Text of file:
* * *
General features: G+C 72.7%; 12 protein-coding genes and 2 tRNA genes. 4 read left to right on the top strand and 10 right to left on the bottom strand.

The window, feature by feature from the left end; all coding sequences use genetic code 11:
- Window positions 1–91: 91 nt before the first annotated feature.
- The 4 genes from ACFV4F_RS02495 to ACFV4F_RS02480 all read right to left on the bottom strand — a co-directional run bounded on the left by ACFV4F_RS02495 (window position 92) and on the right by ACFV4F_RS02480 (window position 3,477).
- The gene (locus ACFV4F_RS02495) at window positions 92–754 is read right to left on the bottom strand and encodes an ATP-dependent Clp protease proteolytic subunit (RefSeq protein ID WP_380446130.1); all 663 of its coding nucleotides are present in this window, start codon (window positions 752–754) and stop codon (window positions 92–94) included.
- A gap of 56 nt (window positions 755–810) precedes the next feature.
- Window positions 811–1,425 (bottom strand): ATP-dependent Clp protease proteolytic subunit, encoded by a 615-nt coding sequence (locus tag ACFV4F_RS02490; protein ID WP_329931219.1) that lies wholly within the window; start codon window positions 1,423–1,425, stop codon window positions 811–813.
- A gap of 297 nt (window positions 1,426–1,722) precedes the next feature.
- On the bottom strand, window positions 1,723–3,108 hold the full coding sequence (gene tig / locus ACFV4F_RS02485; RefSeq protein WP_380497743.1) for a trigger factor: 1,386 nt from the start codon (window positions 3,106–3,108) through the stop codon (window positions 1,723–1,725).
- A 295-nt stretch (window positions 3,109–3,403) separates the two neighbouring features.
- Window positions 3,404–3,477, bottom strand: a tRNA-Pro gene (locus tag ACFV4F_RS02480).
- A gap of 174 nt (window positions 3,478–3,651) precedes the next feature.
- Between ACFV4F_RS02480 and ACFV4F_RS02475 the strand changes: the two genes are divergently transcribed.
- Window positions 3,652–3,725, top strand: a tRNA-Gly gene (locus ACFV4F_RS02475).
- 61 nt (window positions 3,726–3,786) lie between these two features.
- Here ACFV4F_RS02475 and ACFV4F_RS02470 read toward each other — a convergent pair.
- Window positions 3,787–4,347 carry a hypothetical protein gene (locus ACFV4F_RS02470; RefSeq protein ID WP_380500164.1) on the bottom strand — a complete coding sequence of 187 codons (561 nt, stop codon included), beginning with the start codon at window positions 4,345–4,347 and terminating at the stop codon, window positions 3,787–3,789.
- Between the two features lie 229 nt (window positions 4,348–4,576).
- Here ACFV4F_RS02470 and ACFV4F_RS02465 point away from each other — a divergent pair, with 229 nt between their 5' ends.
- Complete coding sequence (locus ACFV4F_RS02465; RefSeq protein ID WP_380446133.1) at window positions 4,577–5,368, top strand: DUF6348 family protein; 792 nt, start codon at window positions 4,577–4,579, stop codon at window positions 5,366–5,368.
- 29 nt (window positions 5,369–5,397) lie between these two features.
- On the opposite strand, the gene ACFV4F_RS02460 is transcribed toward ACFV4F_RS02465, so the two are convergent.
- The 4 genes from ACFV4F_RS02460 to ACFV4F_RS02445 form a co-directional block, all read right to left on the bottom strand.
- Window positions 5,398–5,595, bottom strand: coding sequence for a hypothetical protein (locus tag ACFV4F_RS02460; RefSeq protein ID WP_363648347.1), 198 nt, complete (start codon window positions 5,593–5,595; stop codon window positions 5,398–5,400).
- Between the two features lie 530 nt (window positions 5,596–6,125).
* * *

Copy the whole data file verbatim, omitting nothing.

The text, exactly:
General features: G+C 72.7%; 12 protein-coding genes and 2 tRNA genes. 4 read left to right on the top strand and 10 right to left on the bottom strand.

The window, feature by feature from the left end; all coding sequences use genetic code 11:
- Window positions 1–91: 91 nt before the first annotated feature.
- The 4 genes from ACFV4F_RS02495 to ACFV4F_RS02480 all read right to left on the bottom strand — a co-directional run bounded on the left by ACFV4F_RS02495 (window position 92) and on the right by ACFV4F_RS02480 (window position 3,477).
- The gene (locus ACFV4F_RS02495) at window positions 92–754 is read right to left on the bottom strand and encodes an ATP-dependent Clp protease proteolytic subunit (RefSeq protein ID WP_380446130.1); all 663 of its coding nucleotides are present in this window, start codon (window positions 752–754) and stop codon (window positions 92–94) included.
- A gap of 56 nt (window positions 755–810) precedes the next feature.
- Window positions 811–1,425 (bottom strand): ATP-dependent Clp protease proteolytic subunit, encoded by a 615-nt coding sequence (locus tag ACFV4F_RS02490; protein ID WP_329931219.1) that lies wholly within the window; start codon window positions 1,423–1,425, stop codon window positions 811–813.
- A gap of 297 nt (window positions 1,426–1,722) precedes the next feature.
- On the bottom strand, window positions 1,723–3,108 hold the full coding sequence (gene tig / locus ACFV4F_RS02485; RefSeq protein WP_380497743.1) for a trigger factor: 1,386 nt from the start codon (window positions 3,106–3,108) through the stop codon (window positions 1,723–1,725).
- A 295-nt stretch (window positions 3,109–3,403) separates the two neighbouring features.
- Window positions 3,404–3,477, bottom strand: a tRNA-Pro gene (locus tag ACFV4F_RS02480).
- A gap of 174 nt (window positions 3,478–3,651) precedes the next feature.
- Between ACFV4F_RS02480 and ACFV4F_RS02475 the strand changes: the two genes are divergently transcribed.
- Window positions 3,652–3,725, top strand: a tRNA-Gly gene (locus ACFV4F_RS02475).
- 61 nt (window positions 3,726–3,786) lie between these two features.
- Here ACFV4F_RS02475 and ACFV4F_RS02470 read toward each other — a convergent pair.
- Window positions 3,787–4,347 carry a hypothetical protein gene (locus ACFV4F_RS02470; RefSeq protein ID WP_380500164.1) on the bottom strand — a complete coding sequence of 187 codons (561 nt, stop codon included), beginning with the start codon at window positions 4,345–4,347 and terminating at the stop codon, window positions 3,787–3,789.
- Between the two features lie 229 nt (window positions 4,348–4,576).
- Here ACFV4F_RS02470 and ACFV4F_RS02465 point away from each other — a divergent pair, with 229 nt between their 5' ends.
- Complete coding sequence (locus ACFV4F_RS02465; RefSeq protein ID WP_380446133.1) at window positions 4,577–5,368, top strand: DUF6348 family protein; 792 nt, start codon at window positions 4,577–4,579, stop codon at window positions 5,366–5,368.
- 29 nt (window positions 5,369–5,397) lie between these two features.
- On the opposite strand, the gene ACFV4F_RS02460 is transcribed toward ACFV4F_RS02465, so the two are convergent.
- The 4 genes from ACFV4F_RS02460 to ACFV4F_RS02445 form a co-directional block, all read right to left on the bottom strand.
- Window positions 5,398–5,595, bottom strand: coding sequence for a hypothetical protein (locus tag ACFV4F_RS02460; RefSeq protein ID WP_363648347.1), 198 nt, complete (start codon window positions 5,593–5,595; stop codon window positions 5,398–5,400).
- Between the two features lie 530 nt (window positions 5,596–6,125).